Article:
The first in-space ISRU test is targeted for 2018. NASA plans to launch a mission called Resource Prospector that includes a rover with instruments to scout for telltale hydrogen, drill out samples, heat them and scan for water vapor and other volatiles on the moon.
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Vapor also could be re-condensed to form a drop of water.
"A lot of the technologies have broader use than just lunar ... it's just a convenient location to be testing the ISRU technology," said Jason Crusan, director of Advanced Exploration Systems at NASA headquarters in Washington DC.
A second ISRU experiment is due to be aboard NASA's next Mars rover, which is slated for launch in 2020. The device, which has yet to be selected, would pull carbon dioxide from the planet's atmosphere, filter out dust and other particles and prepare the gas for chemical processing into oxygen.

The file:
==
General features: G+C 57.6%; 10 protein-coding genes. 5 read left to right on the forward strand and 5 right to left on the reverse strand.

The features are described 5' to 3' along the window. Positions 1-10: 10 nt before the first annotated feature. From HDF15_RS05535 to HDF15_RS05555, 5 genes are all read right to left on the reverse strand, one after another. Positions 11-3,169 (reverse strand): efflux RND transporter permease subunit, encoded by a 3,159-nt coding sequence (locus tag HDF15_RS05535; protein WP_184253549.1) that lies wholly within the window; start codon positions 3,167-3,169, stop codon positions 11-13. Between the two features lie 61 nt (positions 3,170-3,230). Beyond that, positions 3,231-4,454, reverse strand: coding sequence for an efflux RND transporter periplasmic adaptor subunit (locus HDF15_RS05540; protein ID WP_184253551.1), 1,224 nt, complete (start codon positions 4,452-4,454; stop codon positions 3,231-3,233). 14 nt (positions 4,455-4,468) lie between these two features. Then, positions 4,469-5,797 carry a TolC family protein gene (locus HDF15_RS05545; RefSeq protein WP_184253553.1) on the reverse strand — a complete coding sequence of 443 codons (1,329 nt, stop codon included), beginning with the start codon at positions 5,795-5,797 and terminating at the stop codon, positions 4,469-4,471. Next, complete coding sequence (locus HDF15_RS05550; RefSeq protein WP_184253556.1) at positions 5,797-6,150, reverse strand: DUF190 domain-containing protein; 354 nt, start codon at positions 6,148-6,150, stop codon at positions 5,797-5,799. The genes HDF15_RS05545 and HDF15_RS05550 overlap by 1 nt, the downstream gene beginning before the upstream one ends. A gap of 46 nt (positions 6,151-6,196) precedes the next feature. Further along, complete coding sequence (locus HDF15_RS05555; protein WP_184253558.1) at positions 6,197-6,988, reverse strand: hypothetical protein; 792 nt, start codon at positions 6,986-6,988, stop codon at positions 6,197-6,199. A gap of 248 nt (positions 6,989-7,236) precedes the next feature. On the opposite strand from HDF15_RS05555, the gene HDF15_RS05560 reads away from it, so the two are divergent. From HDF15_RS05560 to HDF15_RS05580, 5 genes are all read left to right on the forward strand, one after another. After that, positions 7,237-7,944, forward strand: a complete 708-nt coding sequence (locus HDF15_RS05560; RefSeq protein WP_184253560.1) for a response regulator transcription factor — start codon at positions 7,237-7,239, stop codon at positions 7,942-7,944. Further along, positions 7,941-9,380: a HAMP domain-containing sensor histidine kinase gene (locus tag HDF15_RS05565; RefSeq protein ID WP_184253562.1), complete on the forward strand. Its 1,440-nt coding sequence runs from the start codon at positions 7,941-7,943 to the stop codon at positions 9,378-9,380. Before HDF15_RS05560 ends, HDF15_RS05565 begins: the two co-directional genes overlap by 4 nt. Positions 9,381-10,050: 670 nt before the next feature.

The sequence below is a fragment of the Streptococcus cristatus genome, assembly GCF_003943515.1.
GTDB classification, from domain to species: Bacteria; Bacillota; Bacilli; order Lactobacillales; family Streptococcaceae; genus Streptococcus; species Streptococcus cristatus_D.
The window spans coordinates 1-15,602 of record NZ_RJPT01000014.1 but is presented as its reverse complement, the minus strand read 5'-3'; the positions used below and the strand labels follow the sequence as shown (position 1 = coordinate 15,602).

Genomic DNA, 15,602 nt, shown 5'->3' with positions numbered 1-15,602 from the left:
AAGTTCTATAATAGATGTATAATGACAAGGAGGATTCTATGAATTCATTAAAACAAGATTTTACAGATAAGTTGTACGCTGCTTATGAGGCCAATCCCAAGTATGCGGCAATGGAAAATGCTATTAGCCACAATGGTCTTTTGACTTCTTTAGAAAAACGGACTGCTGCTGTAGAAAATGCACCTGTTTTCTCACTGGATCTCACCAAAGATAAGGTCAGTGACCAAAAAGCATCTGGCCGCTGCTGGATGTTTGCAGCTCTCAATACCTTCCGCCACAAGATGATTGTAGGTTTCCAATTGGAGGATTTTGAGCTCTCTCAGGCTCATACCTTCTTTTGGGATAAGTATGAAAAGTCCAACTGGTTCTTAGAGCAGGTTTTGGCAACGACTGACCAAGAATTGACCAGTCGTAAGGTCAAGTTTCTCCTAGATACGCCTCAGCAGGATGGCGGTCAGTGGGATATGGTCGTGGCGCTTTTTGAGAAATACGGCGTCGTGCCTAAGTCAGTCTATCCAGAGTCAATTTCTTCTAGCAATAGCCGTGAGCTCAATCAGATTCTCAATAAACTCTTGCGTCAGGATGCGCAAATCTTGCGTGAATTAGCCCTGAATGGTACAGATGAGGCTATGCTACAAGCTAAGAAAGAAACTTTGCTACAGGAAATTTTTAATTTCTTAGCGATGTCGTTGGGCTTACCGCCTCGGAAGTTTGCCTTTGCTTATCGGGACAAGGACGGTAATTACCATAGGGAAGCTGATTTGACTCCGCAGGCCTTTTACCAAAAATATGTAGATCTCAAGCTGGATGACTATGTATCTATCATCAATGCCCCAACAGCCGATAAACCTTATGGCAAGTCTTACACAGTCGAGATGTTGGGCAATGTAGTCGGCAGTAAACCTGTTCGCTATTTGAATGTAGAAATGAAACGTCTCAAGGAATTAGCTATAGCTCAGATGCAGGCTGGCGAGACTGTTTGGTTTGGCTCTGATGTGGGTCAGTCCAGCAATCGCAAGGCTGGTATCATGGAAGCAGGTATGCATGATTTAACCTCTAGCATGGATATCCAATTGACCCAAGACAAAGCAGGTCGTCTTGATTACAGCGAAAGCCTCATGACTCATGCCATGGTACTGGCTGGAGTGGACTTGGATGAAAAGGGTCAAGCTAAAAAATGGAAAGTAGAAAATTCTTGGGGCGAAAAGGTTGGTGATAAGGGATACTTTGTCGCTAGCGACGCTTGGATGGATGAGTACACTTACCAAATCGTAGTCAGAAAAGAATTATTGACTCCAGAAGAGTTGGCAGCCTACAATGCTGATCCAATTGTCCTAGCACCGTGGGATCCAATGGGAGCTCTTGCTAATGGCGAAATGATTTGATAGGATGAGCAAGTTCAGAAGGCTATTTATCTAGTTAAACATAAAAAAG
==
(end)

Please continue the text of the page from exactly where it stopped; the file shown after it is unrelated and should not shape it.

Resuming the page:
The demonstration also could include actual oxygen production.
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"It's basic chemistry," Spudis said. "The real issues are not the basic process. The issues are what are the unforeseen things about the environment, about being in space, being on the moon, being on Mars, that we don't know or we don't anticipate that are going to impact that production."